To say that the markets have been volatile as of late is an understatement.
There are news triggers popping up every day about the potential default of the United States government, which isn’t inspiring confidence, to say the least.
Congress can’t agree on whether to raise the debt ceiling, which is another disaster in the making.
If they don’t, it will be a disaster in the short term. If they do, it will be a disaster in the long term—but that’s another story.
There is also speculation that the next big earthquake is about to hit California, that radiation levels from Japan are penetrating the atmosphere and drifting across the world and are into the food supply, and that the beginning of World War Three is upon us.
As investors, we need to know how these events impact the risk appetite for the world’s hedge funds.
For example, if the risk appetite is high, then most asset classes are going to rise.
However, if risk appetite is low, then most assets will fall in price.
In other words, the news actually isn’t that important. What’s important is how these hedge funds respond to the news.
Wouldn’t it be nice to know when the hedge funds are feeling risk adverse so we would know when they are about to dump assets?
This chart, although not the sole barometer of money flows across the world, is the best indicator out there of what the big hedge funds are doing.
To put it simply, if AUDJPY is moving higher, hedge funds are borrowing low cost currency such as Yen, and putting it into higher yielding assets such as Australian Dollars, and using margin against those assets to buy things like gold, silver and stocks. And as long as AUDJPY holds steady or moves higher, this is what’s going on around the world.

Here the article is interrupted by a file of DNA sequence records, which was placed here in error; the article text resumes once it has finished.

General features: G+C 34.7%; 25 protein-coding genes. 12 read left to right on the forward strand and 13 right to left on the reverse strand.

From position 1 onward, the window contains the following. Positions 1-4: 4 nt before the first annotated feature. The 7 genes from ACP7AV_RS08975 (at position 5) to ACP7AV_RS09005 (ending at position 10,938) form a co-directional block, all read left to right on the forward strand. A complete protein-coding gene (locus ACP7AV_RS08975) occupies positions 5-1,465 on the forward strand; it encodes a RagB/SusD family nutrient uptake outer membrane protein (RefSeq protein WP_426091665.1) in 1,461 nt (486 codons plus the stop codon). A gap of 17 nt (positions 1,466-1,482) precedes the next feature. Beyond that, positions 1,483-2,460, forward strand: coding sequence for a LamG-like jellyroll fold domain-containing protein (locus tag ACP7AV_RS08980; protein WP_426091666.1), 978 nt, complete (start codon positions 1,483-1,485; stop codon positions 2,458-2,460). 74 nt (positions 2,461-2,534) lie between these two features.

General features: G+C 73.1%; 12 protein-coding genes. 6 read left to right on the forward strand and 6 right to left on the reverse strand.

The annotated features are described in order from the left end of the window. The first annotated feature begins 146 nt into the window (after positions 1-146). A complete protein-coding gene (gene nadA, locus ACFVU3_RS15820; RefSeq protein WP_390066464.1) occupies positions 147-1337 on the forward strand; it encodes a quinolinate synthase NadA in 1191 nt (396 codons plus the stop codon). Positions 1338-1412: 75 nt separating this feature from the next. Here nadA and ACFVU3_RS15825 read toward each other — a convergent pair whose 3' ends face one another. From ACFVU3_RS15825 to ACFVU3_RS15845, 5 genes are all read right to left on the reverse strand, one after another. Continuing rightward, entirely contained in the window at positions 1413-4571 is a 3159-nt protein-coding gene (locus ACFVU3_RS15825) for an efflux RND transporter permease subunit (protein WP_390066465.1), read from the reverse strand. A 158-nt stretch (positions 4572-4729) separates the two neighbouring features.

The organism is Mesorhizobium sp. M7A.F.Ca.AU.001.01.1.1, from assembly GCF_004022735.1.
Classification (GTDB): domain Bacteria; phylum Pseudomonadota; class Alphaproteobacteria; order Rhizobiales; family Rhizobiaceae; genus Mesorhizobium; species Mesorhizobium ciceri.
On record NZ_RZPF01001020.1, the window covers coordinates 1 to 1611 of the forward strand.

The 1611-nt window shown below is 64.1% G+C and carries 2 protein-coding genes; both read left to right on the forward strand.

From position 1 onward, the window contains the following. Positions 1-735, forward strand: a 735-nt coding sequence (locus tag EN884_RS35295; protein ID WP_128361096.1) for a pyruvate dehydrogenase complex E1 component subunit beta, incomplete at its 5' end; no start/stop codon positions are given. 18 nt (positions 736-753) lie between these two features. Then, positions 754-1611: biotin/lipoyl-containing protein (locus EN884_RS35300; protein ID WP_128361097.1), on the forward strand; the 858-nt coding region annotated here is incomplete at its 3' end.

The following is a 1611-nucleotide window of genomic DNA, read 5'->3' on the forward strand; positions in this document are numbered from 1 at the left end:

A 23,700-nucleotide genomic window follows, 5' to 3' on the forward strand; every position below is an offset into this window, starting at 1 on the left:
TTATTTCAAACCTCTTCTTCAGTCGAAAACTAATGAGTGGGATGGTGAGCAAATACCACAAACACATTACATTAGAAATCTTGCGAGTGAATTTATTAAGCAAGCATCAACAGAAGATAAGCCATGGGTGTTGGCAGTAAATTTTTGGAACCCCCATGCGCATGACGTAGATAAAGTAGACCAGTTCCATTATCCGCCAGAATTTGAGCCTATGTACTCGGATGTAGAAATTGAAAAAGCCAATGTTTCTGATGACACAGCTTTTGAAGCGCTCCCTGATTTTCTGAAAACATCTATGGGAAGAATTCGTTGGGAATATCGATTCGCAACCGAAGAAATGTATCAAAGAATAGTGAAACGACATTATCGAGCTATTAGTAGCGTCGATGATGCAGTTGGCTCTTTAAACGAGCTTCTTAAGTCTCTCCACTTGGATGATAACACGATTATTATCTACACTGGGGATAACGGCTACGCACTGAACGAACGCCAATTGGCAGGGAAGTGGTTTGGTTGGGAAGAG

During times when the AUDJPY is moving higher, we aren’t going to see any major sell offs in the major asset classes. What’s interesting about this is that hedge funds are longer term in nature and won’t run at the first sign of bad news.
In other words, what might be interpreted as bad news in the financial press could be shrugged off by hedge funds. And this would be indicated by an AUDJPY price that is holding steady.
But what if AUDJPY starts to fall?
What does this mean?
It means that risk is suddenly shunned Positions are unwound. Assets bought on leverage are sold, and Yen that was borrowed is paid back.
By watching the chart of AUDJPY, we get a feel of money flow into and out of the world’s major asset classes.
Rather than discuss and debate if stocks are overbought or oversold right now, just look at AUDJPY. This is a simplified version of things of course but the idea is key – if AUDJPY is selling off, it’s a margin call on the world and assets must be sold to meet that margin call.
Let’s look at the big drop in 2008. It coincided with the financial crisis, and was essentially one of the biggest margin calls the world has even seen. This move down in stocks was led by a move down in AUDJPY, which told us that hedge funds were taking risk off the table—which meant that large hedge funds were moving out of risk and into safer assets such as bonds.
Rather than guess how the markets are going to react longer term to bad news, I prefer to just watch the quotes on AUDJPY.
In July 2011, it currently has a range between 87.50 on the upside and 83.50 on the downside. If we break through 87.50 on the upside, look for stock markets around the world to rally. If we break through 83.50 on the downside, then it’s time to get out of stocks as the selling is going to be severe.
It’s all about money flows and whether risk is being put on or being taken off…
And AUDJPY tells us exactly that.